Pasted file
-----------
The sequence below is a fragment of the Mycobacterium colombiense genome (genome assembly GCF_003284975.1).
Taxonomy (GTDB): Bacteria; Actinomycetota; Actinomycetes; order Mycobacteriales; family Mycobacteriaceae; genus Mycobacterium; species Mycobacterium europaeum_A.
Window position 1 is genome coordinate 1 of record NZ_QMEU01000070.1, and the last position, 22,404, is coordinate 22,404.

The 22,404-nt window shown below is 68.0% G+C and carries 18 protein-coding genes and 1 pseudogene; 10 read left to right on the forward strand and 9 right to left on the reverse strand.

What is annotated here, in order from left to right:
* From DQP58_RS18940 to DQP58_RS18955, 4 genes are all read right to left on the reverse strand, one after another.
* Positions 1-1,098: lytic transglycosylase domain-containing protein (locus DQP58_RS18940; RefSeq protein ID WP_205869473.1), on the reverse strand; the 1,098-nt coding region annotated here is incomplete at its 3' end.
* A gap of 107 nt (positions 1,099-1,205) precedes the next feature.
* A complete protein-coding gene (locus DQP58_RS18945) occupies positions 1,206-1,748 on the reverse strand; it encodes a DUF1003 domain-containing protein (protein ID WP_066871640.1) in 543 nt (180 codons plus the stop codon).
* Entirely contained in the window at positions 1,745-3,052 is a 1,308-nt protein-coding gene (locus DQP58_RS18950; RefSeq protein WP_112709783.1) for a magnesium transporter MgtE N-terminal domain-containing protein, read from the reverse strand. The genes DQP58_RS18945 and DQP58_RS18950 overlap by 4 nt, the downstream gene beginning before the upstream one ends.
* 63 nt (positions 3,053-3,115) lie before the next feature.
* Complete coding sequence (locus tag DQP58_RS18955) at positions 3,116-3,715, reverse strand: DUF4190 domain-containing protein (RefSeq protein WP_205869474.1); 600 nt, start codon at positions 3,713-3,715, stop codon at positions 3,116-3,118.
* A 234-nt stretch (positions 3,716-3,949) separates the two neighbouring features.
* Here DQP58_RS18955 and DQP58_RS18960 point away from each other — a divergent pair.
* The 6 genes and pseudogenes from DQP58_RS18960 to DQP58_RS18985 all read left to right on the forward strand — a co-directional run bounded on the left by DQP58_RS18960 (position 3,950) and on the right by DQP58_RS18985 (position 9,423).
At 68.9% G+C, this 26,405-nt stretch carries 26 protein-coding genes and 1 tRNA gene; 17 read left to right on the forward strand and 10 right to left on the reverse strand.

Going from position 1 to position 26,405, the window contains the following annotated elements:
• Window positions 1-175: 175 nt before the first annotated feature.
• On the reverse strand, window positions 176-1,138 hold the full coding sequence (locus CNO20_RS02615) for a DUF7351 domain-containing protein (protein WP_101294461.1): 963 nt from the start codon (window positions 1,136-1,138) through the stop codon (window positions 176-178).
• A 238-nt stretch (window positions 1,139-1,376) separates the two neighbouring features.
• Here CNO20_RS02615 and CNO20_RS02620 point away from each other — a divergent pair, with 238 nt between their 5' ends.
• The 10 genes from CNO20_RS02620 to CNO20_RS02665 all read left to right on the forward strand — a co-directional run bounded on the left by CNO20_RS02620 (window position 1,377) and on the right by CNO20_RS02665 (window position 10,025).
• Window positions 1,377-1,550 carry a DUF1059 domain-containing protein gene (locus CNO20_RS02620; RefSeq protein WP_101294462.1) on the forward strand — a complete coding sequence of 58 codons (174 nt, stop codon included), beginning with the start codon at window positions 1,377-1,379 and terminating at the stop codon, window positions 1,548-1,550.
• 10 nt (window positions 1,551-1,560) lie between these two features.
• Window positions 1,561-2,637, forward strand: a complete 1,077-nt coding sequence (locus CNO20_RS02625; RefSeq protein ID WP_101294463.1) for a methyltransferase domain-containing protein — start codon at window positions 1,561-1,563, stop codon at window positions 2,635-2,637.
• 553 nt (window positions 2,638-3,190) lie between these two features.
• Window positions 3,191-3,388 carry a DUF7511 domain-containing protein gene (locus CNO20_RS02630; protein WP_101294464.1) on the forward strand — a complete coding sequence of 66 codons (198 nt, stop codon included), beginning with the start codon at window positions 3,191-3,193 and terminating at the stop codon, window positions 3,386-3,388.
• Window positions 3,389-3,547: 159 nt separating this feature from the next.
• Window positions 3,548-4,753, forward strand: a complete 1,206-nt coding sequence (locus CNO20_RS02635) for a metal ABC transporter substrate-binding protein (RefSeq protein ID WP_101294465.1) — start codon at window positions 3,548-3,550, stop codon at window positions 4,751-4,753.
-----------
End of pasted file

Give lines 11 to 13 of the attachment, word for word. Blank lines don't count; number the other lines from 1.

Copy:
* 63 nt (positions 3,053-3,115) lie before the next feature.
* Complete coding sequence (locus tag DQP58_RS18955) at positions 3,116-3,715, reverse strand: DUF4190 domain-containing protein (RefSeq protein WP_205869474.1); 600 nt, start codon at positions 3,713-3,715, stop codon at positions 3,116-3,118.
* A 234-nt stretch (positions 3,716-3,949) separates the two neighbouring features.